Saturday, September 10, 2011

Corn and Community

The Corn Festival is held at the fairgrounds the first weekend after Labor Day each year.  There are various fall festivals in small towns and rural areas all over this great country of ours.  It's a great time to catch up with friends, meet new folks, and see some of our local heritage.

Many local farmers take time to compare notes, converse about the weather, and think about the upcoming harvest.  Some talk country smack with friendly challenges for the antique tractor pull.

Agriculture is still a big source, maybe the biggest source of income in this county.  Our rural county was previously home to the DHL/Airborne Express Air Park.  DHL purchased Air Borne Express, closed up shop, and shuttered about 15,000 related jobs around here.  This county was in a recession and that was a year before the economy tanked in 2008 and things really went down hill.

So it's good to see things like the local Corn Festival still happening when our unemployment in this county is over twice the national average.  It's good to see old friends and familiar faces smiling, chatting, and enjoying grilled corn on the cob.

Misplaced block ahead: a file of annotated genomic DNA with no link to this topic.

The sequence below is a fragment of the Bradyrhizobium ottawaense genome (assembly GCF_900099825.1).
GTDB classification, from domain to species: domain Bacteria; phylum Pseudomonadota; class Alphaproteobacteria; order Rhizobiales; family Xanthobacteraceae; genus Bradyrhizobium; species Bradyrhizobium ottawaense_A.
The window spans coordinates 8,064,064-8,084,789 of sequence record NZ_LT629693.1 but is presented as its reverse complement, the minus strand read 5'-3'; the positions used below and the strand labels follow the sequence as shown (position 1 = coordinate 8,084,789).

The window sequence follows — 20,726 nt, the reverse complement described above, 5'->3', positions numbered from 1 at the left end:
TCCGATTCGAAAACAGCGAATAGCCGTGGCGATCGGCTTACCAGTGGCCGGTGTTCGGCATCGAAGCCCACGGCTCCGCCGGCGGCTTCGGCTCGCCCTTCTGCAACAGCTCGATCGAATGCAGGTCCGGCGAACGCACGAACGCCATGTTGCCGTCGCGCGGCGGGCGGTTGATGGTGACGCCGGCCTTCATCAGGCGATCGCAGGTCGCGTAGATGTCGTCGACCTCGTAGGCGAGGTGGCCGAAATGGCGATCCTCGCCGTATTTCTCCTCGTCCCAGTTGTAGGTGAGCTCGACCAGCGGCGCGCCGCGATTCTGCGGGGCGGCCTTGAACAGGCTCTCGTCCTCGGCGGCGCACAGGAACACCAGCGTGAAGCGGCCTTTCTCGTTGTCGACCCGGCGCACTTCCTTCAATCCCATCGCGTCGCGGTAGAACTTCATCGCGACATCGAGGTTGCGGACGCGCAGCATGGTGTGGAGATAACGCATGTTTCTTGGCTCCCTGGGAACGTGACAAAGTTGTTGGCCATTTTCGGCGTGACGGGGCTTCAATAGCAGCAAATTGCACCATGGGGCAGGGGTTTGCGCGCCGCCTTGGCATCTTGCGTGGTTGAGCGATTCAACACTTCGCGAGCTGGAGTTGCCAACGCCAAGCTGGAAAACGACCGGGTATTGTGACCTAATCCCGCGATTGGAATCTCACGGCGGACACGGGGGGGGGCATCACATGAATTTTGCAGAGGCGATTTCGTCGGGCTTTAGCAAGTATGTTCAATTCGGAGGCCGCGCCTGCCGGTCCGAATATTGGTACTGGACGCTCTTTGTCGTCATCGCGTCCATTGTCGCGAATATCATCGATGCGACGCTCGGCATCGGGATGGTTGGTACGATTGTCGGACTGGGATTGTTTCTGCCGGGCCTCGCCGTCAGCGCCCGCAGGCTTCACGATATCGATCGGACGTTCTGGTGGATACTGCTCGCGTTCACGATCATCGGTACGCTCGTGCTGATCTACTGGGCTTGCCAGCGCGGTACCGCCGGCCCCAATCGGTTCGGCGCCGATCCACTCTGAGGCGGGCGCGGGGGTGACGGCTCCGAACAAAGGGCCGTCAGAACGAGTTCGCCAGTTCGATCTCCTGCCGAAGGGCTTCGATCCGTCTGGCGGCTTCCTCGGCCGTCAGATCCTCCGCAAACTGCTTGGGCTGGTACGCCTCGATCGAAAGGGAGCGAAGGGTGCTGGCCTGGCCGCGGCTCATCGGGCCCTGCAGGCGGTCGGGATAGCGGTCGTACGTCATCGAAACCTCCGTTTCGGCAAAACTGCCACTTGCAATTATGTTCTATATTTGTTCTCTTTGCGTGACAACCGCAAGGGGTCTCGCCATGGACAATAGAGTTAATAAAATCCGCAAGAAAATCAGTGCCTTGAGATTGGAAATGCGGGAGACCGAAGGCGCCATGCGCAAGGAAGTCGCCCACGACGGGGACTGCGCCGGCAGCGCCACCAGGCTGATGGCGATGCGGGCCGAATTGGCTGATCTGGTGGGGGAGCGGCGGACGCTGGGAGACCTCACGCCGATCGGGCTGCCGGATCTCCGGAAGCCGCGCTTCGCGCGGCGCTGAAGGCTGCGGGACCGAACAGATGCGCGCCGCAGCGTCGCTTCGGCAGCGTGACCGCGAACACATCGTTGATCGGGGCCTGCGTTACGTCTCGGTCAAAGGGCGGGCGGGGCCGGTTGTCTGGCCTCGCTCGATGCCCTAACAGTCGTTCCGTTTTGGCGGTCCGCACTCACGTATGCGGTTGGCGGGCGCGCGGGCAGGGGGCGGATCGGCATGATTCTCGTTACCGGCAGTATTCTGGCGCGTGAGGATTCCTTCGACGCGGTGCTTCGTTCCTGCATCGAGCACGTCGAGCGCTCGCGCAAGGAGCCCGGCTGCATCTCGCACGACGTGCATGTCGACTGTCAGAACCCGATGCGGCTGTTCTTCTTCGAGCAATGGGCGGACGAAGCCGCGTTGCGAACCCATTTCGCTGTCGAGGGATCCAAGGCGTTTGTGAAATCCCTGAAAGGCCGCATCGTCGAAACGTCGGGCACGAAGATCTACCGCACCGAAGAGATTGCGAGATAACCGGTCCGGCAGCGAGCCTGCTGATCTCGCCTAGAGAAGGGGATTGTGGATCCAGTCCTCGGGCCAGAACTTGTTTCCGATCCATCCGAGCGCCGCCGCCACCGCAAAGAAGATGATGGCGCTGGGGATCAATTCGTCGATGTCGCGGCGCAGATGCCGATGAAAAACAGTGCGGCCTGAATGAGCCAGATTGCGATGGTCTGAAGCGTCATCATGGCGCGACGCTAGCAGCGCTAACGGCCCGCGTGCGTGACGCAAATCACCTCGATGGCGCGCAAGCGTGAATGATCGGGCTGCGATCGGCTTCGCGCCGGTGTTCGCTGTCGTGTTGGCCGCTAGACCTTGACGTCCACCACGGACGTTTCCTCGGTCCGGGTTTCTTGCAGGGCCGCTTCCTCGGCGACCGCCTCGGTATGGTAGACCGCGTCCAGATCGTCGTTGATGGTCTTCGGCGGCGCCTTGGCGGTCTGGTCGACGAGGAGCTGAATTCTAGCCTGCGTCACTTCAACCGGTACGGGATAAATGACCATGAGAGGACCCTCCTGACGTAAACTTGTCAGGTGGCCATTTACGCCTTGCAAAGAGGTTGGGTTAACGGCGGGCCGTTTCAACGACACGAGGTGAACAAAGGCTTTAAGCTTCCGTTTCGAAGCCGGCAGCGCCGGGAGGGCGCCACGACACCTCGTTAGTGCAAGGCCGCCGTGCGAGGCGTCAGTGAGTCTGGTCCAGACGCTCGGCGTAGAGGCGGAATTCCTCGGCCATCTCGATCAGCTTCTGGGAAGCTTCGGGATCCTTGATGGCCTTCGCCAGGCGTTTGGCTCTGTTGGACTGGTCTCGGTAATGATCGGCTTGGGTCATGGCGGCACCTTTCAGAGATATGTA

The maple syrup smells good as it steams and cooks down.  You'd hardly know around here that about every third house you pass has a "For Sale" sign in front of it or that every Thursday the local paper is half-again larger than usual to list all the foreclosures.  Around the festival there's good eats, kids playing... checking out the petting zoo, and old friends.

You see a lot of patriotism, hear some discussion of tomorrow's significance.  Folks stop and tip their hats, shake a hand in thanks, and kids salute a young man in uniform... home on leave, visiting the folks, and checking out the corn festival's sights, sounds, and aromas.

There are a lot of signs of what makes this the greatest country in the world.  You see the products of years past that show American ingenuity, sweat, pride.  You see folks that know we still have it.  There might be some dirt on the tires and some rust on the metal, but things keep running right along.  Folks around here seem to be resilient in tough times.

Life around here may not look so bright, but it doesn't stop as most folks pull together and help each other out... and as a man gives a grilled ear of corn to a young fellow whose mama just told him they didn't have money for that.  You realize that for a lot of country folks... for a lot of Americans... things look a bit brighter when you're spending the day enjoying a little corn and community.

The gals and I had a terrific day...


  1. Don't worry, Obama just gave a big jobs speech.

    Your neck of the woods sounds much like mine. Nuthin' but corn and beans here. Miles and miles and miles of fields.

  2. @Tango: Heard about that speech, not holding my breath... lol